Tiger in lake

Protect nature and wildlife everywhere

Two women digging into a grass lawn with a wheelbarrow behind them

Postcode Gardeners

Through our partnership with The Co-operative Bank we're putting Postcode Gardeners into the most nature-deprvied neighbourhoods, to green spaces and bring communities together.

Postcode Gardeners help grow plants for flowers, food and wildlife along streets, in front gardens and anywhere else people can enjoy them. They do some gardening themselves and give volunteers gardening skills so that everyone can dig in and create greener streets, and enjoy the benefits of a closer connection to nature and each other.

Two women digging into a grass lawn with a wheelbarrow behind them

Does your neighbourhood have enough green space?

Nature is hugely beneficial to our health and wellbeing, as well as being key to a healthy planet. Yet millions of people across England lack access to good quality green space.

We've analysed data to uncover the best (and worst) neighbourhoods for access to green space. Is your neighbourhood one of the unlucky ones? Enter your postcode to find out.

Photo of a seagull with a plastic wrapper in its mouth in a body of water. Seagull looks a bit rough too.

Save nature protections

Nature is essential to our lives, but the government wants to attack it, not protect it.

The UK government is planning a reckless bonfire of the laws that protect our health and environment, putting people and nature in grave danger.

If its new plan goes ahead, hundreds of environmental laws could be ripped up at the end of this year. From the rules that stop river pollution to those that protect us from toxic pesticides.

If we want future generations to survive and thrive, we need to restore nature and halt its continued destruction.

Photo of a seagull with a plastic wrapper in its mouth in a body of water. Seagull looks a bit rough too.
photo of bumblebee and flower

Why bees are our business

Bees pollinate much of the food that makes our diets healthy and tasty – from the apple in our lunchbox, to the tomatoes on our pizza.

But did you know Britain’s bees are in trouble? Shifts in the seasons are disrupting flowering times and the availability of food, shelter and nesting sites. Climate breakdown also brings extremes of drought, heavier rainfall and flooding. Bees and pollinating insects are struggling to survive.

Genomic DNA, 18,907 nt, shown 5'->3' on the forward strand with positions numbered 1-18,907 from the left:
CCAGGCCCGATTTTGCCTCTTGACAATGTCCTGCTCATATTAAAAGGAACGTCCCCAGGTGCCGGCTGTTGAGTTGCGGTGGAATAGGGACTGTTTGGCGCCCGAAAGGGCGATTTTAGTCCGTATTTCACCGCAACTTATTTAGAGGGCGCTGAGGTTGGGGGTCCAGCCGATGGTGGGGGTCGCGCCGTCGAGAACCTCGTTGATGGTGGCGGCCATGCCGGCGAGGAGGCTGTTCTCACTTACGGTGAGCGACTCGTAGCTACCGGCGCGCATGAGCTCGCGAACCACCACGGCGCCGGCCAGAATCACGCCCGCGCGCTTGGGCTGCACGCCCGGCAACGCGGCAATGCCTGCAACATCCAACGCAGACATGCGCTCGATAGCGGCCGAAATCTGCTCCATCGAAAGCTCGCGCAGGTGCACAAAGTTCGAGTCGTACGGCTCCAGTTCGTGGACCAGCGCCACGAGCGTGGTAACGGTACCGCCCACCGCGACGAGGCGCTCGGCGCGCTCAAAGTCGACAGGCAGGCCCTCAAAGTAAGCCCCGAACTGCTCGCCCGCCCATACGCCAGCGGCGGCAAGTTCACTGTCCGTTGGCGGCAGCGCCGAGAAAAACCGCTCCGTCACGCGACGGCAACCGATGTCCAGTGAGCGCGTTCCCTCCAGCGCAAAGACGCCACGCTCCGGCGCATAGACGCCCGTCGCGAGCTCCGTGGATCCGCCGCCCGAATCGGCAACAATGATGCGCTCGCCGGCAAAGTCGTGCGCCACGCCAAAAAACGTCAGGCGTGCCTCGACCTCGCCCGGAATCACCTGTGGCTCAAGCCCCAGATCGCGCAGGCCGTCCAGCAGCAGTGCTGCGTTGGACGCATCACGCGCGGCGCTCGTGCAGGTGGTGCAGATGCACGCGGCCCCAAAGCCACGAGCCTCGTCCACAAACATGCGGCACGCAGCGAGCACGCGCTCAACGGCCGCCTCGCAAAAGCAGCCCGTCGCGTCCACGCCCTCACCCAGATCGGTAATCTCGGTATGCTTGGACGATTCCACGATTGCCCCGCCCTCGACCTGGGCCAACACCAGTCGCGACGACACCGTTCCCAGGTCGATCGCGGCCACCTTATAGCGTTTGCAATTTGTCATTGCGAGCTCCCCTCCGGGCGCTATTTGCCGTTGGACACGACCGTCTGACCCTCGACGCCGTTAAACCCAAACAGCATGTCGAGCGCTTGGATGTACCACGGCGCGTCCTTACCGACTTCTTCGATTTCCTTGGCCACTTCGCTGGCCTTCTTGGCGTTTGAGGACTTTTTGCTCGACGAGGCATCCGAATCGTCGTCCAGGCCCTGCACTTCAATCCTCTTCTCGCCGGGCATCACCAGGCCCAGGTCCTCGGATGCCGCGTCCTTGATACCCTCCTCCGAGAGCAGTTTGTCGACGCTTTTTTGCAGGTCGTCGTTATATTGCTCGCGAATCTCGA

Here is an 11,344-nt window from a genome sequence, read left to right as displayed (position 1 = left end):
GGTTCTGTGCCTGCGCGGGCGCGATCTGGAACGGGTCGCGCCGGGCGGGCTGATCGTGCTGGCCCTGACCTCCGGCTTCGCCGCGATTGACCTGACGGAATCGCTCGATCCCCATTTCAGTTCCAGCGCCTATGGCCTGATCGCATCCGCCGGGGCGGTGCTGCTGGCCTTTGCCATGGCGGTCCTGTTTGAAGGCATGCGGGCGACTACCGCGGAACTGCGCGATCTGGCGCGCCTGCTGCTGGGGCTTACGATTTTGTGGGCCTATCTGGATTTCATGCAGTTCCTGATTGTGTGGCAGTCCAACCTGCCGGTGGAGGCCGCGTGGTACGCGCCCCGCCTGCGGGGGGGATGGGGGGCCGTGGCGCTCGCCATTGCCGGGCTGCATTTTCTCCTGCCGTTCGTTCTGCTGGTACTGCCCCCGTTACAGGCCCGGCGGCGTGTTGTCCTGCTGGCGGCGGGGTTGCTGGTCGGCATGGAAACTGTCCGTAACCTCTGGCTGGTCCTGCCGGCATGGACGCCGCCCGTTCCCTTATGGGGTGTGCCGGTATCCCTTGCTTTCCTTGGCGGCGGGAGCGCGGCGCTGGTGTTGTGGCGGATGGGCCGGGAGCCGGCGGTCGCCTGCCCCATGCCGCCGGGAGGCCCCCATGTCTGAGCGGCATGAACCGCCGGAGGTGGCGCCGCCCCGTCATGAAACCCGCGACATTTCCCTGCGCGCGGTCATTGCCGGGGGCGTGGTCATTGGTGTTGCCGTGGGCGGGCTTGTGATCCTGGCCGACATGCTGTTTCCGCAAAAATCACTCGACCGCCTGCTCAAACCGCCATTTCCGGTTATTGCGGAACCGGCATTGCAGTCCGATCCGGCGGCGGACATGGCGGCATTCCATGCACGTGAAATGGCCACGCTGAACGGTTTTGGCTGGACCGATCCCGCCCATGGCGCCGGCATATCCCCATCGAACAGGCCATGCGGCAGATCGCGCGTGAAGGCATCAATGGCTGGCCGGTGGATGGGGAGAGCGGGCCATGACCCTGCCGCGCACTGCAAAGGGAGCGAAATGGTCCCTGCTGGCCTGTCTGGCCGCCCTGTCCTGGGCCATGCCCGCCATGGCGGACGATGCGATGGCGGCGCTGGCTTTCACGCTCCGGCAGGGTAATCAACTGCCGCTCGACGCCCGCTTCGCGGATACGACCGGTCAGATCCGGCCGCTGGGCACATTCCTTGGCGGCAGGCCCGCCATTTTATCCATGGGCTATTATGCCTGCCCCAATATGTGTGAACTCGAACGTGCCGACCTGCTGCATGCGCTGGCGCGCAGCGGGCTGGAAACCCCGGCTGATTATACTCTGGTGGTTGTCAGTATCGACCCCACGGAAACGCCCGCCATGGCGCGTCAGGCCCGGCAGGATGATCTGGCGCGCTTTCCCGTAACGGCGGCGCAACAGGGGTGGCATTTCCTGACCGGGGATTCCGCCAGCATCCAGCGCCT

We've already led a successful campaign to get national bee action plans in all parts of the UK. You can further help protect bees by purchasing a bee saver kit.

photo of bumblebee and flower
Emperor penguins and their chicks in Antartica

How to save endangered wildlife

One million animals are at risk of extinction, including a quarter of UK mammals.

Find out what's causing declining nature, some of the species at risk and what we can do to prevent total ecological breakdown.

Emperor penguins and their chicks in Antartica
photo of hurricane at key West, Florida

Healthy nature will help curb climate breakdown

A healthy natural environment is one of our best allies in the fight against breakdown – if we keep it in good condition.

Nature is perhaps our best defence against flooding, storm surges, famine and more. It’s better than ever-higher concrete flood walls or artificial reefs: natural reed beds, coral and mangroves can hold back tides and support more wildlife.

True, climate breakdown is already affecting nature - but it's not inevitable. We must not allow runaway climate change to, for example, warm our oceans and turn them so acidic that plankton, corals and fish can no longer survive.

It's still possible to avoid the double trouble of climate breakdown and nature’s decline.

photo of hurricane at key West, Florida
photo of man walking in woods

Health benefits of nature

Nature is good for us – we get clean air, water and food from a healthy natural environment. And many medicines are sourced from the diverse plant kingdom.

We also feel better when we get outside to see, hear, smell and experience nature –from walks in local parks to simply seeing the colours change with the seasons.

Studies show how daily contact with nature brings us multiple benefits. We're more likely to be physically active if we have access to good green spaces – and this means savings to the NHS.

Nature also helps children’s healthy mental and physical development, education and learning. One study found that children exposed to nature had better concentration and self-discipline, did better in reading, writing, maths and science, and were better at working in teams.

photo of man walking in woods

Meet the people bringing nature back

"We cannot live without our wild spaces" says Sally Boys. She's one of a growing number of people who take action in their daily lives to protect nature.

Press play and find out what "Nature's Keepers" are up to.